(RxWiki News) In 2007, Australia began including the human papillomavirus (HPV) vaccination for girls in its National Immunization Program. Now, it has expanded the program to include boys.
The Australian government will begin paying for boys aged 12 and 13 to receive the Gardasil HPV vaccine at school, starting next year. Girls have been receiving the vaccine since 2007.
"Ask your child's doctor about the HPV vaccine."
In making the announcement, the Department of Health and Aging said this initiative, the first in the world, is designed to protect the boys from a variety of HPV-related cancers and enhance the effectiveness of the girl's vaccination program.
HPV causes about 99 percent of cervical cancers in women, and the virus is linked to oral, penile, anal and rectal cancers in men.
Minister for Health Tanya Plibersek said, “Already the HPV vaccine has had an impact – significantly reducing the number of lesions that lead to cervical cancer amongst women in the vaccinated age group. It is estimated that a quarter of new infections will be avoided by extending the vaccine to boys,” Plibersek said.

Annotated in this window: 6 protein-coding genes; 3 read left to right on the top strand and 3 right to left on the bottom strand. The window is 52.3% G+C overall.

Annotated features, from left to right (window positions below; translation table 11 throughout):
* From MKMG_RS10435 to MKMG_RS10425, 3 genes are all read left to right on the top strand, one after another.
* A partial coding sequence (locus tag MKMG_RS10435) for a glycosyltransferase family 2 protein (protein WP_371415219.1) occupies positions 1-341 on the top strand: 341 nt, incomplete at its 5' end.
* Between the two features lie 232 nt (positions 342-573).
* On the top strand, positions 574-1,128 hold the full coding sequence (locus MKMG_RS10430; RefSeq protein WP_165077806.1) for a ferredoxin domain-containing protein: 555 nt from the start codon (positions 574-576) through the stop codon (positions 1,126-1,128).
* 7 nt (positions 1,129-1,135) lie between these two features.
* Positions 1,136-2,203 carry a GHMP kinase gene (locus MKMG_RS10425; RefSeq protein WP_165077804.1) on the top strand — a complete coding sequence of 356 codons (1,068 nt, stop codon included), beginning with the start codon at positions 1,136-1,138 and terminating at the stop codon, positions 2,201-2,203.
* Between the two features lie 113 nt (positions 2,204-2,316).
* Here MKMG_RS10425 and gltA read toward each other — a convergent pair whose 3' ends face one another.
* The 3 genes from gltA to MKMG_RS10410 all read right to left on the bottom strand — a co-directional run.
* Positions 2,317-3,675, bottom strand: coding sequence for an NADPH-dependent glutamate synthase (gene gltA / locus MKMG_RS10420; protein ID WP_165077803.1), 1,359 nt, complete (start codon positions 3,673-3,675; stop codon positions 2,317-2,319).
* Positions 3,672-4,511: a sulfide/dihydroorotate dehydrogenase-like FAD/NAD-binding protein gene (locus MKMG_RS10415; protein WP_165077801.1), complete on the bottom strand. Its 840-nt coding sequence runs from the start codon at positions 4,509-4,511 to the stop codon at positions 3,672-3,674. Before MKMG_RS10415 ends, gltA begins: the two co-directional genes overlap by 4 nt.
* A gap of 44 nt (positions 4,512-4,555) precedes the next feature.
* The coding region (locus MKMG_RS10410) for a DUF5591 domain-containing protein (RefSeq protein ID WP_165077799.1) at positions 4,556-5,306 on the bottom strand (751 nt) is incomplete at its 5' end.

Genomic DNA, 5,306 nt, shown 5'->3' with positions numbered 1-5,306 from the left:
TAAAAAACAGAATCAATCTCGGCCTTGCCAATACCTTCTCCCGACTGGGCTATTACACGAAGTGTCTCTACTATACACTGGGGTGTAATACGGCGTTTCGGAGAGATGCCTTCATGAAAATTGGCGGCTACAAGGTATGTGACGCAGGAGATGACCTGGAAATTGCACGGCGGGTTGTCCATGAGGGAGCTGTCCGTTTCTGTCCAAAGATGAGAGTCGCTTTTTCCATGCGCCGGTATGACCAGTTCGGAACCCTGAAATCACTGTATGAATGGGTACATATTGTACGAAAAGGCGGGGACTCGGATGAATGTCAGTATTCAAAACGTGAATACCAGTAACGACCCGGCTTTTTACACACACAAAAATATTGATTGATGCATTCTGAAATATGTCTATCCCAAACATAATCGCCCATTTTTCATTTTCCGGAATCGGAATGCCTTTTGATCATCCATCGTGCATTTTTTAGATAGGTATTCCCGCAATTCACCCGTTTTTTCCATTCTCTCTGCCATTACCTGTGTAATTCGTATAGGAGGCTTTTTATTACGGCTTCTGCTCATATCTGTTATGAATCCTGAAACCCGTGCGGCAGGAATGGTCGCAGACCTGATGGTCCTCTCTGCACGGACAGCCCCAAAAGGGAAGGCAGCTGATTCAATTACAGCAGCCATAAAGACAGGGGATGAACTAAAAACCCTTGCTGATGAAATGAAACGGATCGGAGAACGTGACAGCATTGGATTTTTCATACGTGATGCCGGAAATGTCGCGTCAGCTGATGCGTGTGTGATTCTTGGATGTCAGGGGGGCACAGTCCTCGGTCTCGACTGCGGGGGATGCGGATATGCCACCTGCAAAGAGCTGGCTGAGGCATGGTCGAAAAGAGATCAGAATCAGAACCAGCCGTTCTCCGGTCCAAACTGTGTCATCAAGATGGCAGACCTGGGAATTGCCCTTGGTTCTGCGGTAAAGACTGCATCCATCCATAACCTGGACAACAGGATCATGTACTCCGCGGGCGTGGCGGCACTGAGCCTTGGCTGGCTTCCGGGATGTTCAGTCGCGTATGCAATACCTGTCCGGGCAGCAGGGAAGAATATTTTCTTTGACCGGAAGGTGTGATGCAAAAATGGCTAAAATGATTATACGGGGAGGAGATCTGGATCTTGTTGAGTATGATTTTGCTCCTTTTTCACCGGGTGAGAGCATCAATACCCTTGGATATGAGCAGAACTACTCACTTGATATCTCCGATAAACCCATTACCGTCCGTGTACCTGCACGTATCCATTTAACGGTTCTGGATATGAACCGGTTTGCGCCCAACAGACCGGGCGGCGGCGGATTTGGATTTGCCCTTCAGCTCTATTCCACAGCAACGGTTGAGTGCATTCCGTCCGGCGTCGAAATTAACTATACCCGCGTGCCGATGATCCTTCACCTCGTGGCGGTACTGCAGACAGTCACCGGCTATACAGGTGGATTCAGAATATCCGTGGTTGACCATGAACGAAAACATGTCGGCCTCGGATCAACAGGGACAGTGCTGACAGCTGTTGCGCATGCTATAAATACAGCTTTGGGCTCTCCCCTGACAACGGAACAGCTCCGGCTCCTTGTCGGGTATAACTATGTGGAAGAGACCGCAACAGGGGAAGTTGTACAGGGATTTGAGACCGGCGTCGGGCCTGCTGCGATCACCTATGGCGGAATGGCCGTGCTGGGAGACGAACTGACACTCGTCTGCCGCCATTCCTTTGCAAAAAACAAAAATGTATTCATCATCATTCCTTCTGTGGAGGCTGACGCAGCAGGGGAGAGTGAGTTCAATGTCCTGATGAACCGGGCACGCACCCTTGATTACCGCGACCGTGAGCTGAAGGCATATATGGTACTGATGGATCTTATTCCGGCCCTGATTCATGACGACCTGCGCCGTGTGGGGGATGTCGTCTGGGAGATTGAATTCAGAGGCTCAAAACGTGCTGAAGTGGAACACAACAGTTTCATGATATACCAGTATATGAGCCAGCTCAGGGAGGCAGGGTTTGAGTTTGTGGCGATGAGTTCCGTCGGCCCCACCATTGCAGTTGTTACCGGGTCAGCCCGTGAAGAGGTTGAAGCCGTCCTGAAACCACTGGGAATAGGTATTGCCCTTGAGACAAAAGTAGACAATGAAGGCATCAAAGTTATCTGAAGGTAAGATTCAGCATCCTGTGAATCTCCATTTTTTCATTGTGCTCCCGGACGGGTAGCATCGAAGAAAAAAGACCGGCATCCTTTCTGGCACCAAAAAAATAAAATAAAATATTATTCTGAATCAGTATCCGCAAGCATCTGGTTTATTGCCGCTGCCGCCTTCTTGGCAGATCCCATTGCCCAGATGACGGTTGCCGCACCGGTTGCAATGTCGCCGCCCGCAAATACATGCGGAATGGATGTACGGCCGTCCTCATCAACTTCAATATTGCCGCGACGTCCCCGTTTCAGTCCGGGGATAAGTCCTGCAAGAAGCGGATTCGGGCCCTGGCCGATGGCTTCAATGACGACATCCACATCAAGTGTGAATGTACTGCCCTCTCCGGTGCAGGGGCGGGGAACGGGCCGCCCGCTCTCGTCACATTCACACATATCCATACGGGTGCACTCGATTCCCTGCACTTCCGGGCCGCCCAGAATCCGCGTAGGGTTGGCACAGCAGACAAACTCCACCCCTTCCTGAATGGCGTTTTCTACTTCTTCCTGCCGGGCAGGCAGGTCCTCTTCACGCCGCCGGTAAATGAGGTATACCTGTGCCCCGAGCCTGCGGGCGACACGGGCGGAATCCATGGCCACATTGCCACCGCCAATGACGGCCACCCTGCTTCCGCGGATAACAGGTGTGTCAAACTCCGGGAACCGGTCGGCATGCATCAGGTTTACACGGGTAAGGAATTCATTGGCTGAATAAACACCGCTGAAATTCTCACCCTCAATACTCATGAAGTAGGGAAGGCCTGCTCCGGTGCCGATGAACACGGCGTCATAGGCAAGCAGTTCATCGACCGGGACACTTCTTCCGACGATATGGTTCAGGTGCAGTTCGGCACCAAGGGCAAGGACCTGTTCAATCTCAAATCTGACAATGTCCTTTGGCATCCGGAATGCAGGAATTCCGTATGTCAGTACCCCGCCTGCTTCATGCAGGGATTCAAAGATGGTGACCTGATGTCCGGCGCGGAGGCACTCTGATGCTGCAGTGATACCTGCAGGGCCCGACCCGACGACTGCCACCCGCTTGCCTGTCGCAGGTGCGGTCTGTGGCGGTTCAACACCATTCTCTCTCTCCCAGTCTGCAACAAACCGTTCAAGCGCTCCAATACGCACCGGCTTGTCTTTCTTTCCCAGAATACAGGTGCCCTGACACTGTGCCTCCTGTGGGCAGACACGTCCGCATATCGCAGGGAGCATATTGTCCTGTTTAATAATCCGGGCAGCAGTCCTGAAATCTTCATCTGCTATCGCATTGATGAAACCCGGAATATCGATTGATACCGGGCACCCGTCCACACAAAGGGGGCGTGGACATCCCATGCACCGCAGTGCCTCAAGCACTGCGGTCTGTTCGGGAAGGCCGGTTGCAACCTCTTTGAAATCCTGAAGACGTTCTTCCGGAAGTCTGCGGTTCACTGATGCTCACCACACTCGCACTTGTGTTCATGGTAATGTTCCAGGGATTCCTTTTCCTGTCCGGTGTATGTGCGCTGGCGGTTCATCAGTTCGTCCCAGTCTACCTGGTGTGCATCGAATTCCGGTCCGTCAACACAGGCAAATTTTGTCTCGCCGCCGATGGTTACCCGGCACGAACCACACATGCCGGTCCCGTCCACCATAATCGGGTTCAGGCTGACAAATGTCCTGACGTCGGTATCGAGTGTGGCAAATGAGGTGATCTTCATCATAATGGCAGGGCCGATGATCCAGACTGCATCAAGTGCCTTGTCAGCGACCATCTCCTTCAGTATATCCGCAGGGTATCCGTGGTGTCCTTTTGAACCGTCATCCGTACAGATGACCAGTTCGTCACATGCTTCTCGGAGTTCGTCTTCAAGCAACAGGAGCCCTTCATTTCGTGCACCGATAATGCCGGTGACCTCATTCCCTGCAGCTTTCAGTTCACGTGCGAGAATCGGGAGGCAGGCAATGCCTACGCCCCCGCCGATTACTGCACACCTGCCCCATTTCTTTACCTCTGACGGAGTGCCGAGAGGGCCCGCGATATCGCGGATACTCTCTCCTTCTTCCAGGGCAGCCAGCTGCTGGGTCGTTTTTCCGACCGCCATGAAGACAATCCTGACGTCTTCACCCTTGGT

A 2011 study published in The Lancet found that, after the introduction of the vaccine program, the incidence of high-grade cervical abnormalities (pre-cancerous lesions) was reduced in girls under the age of 18.
The observational study looked at national data from April 1, 2007 to December 31, 2009 .
The Gardasil vaccine, developed and marketed by Merck, is currently used to prevent HPV 6, HPV 11, HPV 16 and HPV 18 infection. These four subtypes of the virus cause more than 70 percent of cervical cancer cases.
Cervical cancer is the second leading cancer among women worldwide, according to GLOBOCAN, and the eighth leading cause of cancer-related deaths.
HPV vaccination in the US has been met with some resistance. It's estimated that only 20-30 percent of eligible young people actually have received the vaccine.